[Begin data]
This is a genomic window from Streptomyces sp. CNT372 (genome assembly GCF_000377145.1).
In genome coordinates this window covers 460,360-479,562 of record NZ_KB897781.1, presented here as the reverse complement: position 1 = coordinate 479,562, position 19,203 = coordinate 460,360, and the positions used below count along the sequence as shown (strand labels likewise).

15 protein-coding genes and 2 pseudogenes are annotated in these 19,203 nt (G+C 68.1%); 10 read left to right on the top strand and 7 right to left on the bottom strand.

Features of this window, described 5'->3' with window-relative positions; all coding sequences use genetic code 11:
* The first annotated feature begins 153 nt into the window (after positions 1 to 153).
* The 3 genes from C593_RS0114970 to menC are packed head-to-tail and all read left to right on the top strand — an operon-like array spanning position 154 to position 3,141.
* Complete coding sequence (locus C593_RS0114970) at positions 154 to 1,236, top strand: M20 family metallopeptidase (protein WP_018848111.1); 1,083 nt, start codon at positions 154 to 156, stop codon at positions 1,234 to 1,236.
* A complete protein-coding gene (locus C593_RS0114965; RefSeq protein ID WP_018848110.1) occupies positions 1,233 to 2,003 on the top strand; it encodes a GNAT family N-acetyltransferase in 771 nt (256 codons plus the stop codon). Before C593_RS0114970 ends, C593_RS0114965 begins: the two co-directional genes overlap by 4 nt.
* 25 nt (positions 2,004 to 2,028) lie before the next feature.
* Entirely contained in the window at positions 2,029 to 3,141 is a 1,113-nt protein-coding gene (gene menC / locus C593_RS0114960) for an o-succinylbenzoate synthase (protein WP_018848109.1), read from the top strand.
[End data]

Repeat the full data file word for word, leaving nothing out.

This is a genomic window from Streptomyces sp. CNT372 (genome assembly GCF_000377145.1).
In genome coordinates this window covers 460,360-479,562 of record NZ_KB897781.1, presented here as the reverse complement: position 1 = coordinate 479,562, position 19,203 = coordinate 460,360, and the positions used below count along the sequence as shown (strand labels likewise).

15 protein-coding genes and 2 pseudogenes are annotated in these 19,203 nt (G+C 68.1%); 10 read left to right on the top strand and 7 right to left on the bottom strand.

Features of this window, described 5'->3' with window-relative positions; all coding sequences use genetic code 11:
* The first annotated feature begins 153 nt into the window (after positions 1 to 153).
* The 3 genes from C593_RS0114970 to menC are packed head-to-tail and all read left to right on the top strand — an operon-like array spanning position 154 to position 3,141.
* Complete coding sequence (locus C593_RS0114970) at positions 154 to 1,236, top strand: M20 family metallopeptidase (protein WP_018848111.1); 1,083 nt, start codon at positions 154 to 156, stop codon at positions 1,234 to 1,236.
* A complete protein-coding gene (locus C593_RS0114965; RefSeq protein ID WP_018848110.1) occupies positions 1,233 to 2,003 on the top strand; it encodes a GNAT family N-acetyltransferase in 771 nt (256 codons plus the stop codon). Before C593_RS0114970 ends, C593_RS0114965 begins: the two co-directional genes overlap by 4 nt.
* 25 nt (positions 2,004 to 2,028) lie before the next feature.
* Entirely contained in the window at positions 2,029 to 3,141 is a 1,113-nt protein-coding gene (gene menC / locus C593_RS0114960) for an o-succinylbenzoate synthase (protein WP_018848109.1), read from the top strand.